What's missing? California! Note that no abnormal values for precipitation are indicated for California during either the summer or winter of ENSO events. But we have been reading about all those storms hammering California this winter, with houses falling into the ocean, mudslides driving people from entire villages, etc.!

We see no anomalies for California because "normal" California weather encompasses a wide range of monthly-averaged precipitation and temperature to begin with. In other words, sure you can tabulate an average value for precipitation for the month of January for northern California, but for any given January it is also "normal" that the precipitation can vary quite a bit from the average value. Hence, precipitation variations associated with ENSO events fit within the normal variations associated with California.

Is there a link between global warming and ENSO?

In three words- "we don't know." Dr. Ed Harrison of PMEL/NOAA points out that, although average global atmospheric temperatures appear to be on the rise, that trend is not obvious for globally-averaged ocean temperatures. ENSO events are thought to be caused by the delayed oscillator theory, which involves interaction between ocean waters and the atmosphere. This excerpt (from Understanding and predicting ENSO, D.S. Battisti and E.S. Sarachik) gives more information about this theory, speaking to the modeling aspects of ENSO origin:

The delayed oscillator mechanism for ENSO incorporates the important observational constraint that the time scale of the basin adjustment is comparable to the time scale associated with the local air-sea interactions. In addition, the delayed oscillator mechanism postulates that the dynamical adjustments in the eastern half of the ocean basin affect the SST (and consequently the atmospheric circulation) vis a vis changing the temperature of the water that is subsequently entrained into the surface mixed layer. Both the Suarez and Schopf [1988] and the Battisti and Hirst [1989] delayed oscillator models were formulated by assuming that the coupled atmosphere/ocean mode was stationary and trapped to the eastern basin.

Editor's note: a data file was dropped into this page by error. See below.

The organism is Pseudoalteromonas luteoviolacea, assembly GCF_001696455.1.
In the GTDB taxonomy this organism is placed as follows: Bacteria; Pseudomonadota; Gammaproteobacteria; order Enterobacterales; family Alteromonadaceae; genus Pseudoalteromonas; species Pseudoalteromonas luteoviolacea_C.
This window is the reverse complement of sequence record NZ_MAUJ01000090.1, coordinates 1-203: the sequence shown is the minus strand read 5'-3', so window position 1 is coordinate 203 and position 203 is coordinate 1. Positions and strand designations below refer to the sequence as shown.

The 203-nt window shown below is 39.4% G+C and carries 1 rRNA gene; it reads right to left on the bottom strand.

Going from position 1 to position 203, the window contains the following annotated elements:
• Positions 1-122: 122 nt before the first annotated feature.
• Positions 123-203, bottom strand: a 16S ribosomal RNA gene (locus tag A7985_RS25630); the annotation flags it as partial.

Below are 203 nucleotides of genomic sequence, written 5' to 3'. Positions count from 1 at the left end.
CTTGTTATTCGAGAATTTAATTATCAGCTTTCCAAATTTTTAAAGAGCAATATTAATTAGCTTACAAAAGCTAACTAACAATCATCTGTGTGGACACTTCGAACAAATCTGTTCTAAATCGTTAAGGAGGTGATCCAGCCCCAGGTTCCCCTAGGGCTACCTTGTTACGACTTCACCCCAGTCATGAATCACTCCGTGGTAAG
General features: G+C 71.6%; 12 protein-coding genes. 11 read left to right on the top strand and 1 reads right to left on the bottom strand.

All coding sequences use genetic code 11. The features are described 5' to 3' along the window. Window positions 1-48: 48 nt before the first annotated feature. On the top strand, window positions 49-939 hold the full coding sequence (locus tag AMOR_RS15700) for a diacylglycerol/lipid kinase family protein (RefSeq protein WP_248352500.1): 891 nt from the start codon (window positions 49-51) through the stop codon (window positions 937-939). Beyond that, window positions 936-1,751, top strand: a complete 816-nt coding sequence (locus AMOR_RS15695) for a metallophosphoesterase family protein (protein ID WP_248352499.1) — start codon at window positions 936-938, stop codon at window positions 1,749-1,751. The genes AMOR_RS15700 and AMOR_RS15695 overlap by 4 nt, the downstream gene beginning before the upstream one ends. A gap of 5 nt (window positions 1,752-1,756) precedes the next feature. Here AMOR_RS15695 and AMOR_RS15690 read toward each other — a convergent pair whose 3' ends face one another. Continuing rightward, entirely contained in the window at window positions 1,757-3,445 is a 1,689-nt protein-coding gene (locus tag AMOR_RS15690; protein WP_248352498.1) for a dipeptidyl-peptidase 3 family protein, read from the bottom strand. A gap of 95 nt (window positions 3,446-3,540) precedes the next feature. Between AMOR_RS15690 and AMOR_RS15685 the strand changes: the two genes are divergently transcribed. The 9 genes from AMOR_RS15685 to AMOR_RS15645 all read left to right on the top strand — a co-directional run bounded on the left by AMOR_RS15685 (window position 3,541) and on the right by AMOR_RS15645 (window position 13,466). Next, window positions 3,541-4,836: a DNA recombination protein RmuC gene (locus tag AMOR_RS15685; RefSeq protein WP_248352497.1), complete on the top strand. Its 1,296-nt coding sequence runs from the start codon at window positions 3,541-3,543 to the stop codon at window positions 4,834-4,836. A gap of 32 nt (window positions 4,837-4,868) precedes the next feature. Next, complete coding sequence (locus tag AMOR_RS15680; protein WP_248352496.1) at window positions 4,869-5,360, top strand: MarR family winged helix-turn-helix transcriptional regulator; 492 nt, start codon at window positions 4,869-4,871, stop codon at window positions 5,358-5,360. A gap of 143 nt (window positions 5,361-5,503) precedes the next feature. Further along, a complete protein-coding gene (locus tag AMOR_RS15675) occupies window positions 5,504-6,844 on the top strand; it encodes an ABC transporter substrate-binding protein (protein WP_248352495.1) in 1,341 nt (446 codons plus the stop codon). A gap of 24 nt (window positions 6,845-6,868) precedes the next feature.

What is the point of all this? If we don't clearly understand the origins of ENSO events, isn't it a stretch to link ENSO events to "global warming" (of the Earth's atmosphere), another poorly understood phenomenon.

What about Oregon?

On 3-March, 1998 the Oregonian carried two articles discussing the 1997-98 ENSO's affect on Oregon and California weather (Wetter Forecast Sloshes into Spring, B.T. Meehan, staff writer). This article quoted regional and national weather forecasters predictions that spring would be wetter than average in Oregon AND California, noting that the month of February was abnormally wet for both the LA Basin and the state of Oregon, and 2.5 degrees warmer than average for the latter.

That same article quotes a meteorologist with the National Weather Service's "Climate Prediction Center," who notes that parts of the eastern Pacific have reached 86 degrees F. "That is about as warm as you will ever see the ocean," says the meteorologist. On December 12, 1997, however, an article in the Oregonian noted that the pool of warm water in the eastern Pacific had shrunk by 10% from earlier in the fall. What is the message here?

PMEL/NOAA and CIRES researchers have identified five ENSO-related physical phenomenon that are "robust," meaning that they occur in almost all of the studied ENSO events.

The Pacific Ocean flattens.
The tongue of cold water normally found off South America disappears.
The tropical Pacific thermocline-- the layer between warm and cold water-- flattens out.
Equatorial, eastern Pacific upwelling decreases.
Westerly trade winds over the eastern Pacific diminish.

In normal, non-ENSO years strong westerly winds over the eastern Pacific serve to deflect winter storms away from California, Mexico and northwestern South America. For the 1997-98 ENSO this has meant that storms normally destined for the Pacific Northwest have NOT been deflected away from California. This non-deflection of storms, however, is not a robust feature of ENSO events. In other words, we can't say that every ENSO will see big storms in California and relatively drier weather in the Pacific Northwest. What we CAN say, however, is that the Pacific Northwest should be warmer, on the average, during ENSO years.

Post Test

OK, so now you are El Niño/ENSO experts. Play the movie referenced below, and tell me for which years and seasons an ENSO event occurred.

Animation of SST/month since 1994.

Post Script:

I have found many good El Niño/ENSO web resources in my travels. Here are two of them that haven't been referenced above:

Occasionally (at least once) asked questions about ENSO
USA Today Jet Stream Page